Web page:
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After the UK exit from the EU Customs Union and the single market for services, performing artists can no longer tour and work freely across the EU and the UK. The lack of specific provisions in the UK-EU Trade and Cooperation Agreement (TCA) means that UK performers have to comply with regulations in each of the 27 EU Member States, which often differ from each other. For example, a UK musician would need to apply for a work permit in order to perform in Croatia, but this would not be necessary in France if they take part in a cultural event and the stay is shorter than 90 days.

Transport of equipment for tours, such as musical instruments, props, stage lighting, or merchandise, has to comply with the customs regulations set out in the TCA. Moving such goods may be subject to restrictions on road haulage movements introduced by the agreement.

This means additional administrative requirements and costs.

Clarified visa and work permit arrangements 

Following a request from the sector, the UK Government has clarified the immigration and work permit rules with individual EU Member States. It has agreed some new easements for touring, for example with Spain. Currently 24 out of 27 EU Member States have some time limited visa- and work permit-free routes for touring.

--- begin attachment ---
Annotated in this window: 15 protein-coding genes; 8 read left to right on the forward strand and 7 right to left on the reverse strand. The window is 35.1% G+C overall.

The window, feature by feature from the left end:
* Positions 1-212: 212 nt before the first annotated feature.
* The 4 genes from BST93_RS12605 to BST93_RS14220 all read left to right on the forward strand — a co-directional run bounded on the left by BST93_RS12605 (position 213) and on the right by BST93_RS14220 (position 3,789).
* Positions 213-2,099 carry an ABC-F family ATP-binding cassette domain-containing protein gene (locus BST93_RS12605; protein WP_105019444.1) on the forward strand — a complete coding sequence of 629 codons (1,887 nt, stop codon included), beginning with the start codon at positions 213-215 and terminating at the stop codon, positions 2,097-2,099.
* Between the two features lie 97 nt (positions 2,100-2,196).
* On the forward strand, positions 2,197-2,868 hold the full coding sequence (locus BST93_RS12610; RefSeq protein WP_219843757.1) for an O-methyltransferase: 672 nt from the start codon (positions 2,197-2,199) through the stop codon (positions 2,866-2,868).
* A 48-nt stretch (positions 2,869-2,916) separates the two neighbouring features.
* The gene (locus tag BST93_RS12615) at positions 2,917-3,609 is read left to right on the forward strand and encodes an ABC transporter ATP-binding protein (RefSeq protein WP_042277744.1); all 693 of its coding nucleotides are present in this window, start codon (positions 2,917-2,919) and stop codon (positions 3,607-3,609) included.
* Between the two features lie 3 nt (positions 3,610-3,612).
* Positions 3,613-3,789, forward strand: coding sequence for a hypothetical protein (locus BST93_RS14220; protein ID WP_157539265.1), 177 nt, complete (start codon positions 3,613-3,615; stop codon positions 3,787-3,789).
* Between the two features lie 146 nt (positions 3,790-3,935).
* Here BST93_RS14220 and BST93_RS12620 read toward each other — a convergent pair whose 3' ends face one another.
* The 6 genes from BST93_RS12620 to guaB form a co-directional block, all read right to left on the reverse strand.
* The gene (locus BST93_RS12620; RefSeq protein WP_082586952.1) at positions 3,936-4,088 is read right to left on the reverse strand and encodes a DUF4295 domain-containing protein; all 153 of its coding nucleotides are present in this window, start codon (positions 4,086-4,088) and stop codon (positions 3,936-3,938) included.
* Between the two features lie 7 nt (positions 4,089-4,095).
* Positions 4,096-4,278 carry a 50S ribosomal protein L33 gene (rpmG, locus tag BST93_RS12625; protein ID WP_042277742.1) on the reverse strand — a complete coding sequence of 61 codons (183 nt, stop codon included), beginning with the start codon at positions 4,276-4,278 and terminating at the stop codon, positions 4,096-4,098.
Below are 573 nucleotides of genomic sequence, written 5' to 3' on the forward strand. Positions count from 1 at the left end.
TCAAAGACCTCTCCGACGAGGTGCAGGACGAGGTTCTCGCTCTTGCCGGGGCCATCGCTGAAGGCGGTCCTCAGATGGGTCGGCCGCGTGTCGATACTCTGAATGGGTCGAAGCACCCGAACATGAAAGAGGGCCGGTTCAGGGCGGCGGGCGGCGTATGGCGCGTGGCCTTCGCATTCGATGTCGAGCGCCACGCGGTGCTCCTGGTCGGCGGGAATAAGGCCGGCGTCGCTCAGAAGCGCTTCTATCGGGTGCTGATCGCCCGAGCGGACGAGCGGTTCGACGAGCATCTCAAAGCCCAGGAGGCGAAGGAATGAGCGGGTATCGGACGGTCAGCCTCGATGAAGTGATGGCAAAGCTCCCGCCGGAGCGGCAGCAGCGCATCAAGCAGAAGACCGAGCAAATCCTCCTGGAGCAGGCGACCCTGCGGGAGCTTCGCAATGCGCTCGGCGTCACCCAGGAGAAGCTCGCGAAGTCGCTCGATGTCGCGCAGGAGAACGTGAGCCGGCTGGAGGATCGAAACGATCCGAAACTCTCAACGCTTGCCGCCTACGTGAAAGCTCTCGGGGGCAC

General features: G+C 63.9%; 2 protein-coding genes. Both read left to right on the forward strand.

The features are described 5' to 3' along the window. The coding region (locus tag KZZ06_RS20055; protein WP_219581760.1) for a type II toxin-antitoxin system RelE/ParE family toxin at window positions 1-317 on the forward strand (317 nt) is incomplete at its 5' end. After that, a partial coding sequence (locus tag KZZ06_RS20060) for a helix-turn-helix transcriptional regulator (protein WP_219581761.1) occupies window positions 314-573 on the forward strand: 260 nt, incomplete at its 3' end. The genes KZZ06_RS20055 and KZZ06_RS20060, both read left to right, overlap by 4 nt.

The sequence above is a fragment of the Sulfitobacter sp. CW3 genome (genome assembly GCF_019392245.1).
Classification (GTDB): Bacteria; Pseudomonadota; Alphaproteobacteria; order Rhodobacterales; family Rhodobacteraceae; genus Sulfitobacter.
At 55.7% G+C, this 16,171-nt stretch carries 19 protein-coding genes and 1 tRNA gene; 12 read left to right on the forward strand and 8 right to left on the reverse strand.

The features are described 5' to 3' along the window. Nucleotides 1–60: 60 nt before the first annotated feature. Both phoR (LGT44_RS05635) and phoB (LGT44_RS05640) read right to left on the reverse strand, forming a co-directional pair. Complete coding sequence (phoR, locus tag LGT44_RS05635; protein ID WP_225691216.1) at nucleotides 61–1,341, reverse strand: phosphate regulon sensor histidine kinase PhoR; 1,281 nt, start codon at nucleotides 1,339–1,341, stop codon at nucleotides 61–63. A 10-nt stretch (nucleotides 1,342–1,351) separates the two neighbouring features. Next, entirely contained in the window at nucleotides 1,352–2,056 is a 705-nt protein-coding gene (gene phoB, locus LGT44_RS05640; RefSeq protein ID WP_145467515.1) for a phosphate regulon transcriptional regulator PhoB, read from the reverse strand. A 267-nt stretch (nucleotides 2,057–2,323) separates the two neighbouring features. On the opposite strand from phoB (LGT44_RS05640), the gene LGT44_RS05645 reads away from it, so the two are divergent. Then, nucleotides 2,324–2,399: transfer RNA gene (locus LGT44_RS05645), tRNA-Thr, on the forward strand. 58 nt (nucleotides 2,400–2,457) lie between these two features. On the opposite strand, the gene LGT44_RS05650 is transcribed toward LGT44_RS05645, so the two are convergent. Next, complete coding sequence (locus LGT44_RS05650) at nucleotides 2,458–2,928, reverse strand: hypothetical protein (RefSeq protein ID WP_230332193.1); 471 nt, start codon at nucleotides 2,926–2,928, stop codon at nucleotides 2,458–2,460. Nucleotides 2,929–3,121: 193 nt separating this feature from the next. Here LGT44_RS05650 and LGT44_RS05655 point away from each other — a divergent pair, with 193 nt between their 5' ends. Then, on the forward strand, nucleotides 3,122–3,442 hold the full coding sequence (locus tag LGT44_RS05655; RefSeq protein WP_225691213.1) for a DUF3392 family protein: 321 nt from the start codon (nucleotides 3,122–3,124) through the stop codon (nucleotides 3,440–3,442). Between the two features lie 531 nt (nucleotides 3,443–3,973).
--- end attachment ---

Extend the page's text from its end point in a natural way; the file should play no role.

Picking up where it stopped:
While EU artists must also comply with new administrative requirements in the UK, in practice the touring arrangements have an asymmetric effect, with UK touring artists facing more difficulties. This is not least because of a single set of UK immigration rules versus 27 sets of immigration and work permit regulations in the EU. Complying with road haulage restrictions within the smaller UK market may be easier while UK performers touring the EU may need to hire EU-registered vehicles.

Calls for a ‘cultural exemption’

To address the difficulties, UK industry representatives are calling for an EU-wide visa waiver for creative industries or a ‘cultural exemption’ from the TCA. The European Commission’s position is that there’s no prospect of changing the TCA in the near future.

The Parliamentary Partnership Assembly

This briefing was prepared for a breakout session at the second meeting of the UK-EU Parliamentary Partnership Assembly (PPA), held in the UK Parliament on 7-8 November 2022. The PPA was established under the UK-EU Trade and Cooperation Agreement and includes members of the UK Parliament (MPs and Peers) and Members of the European Parliament.

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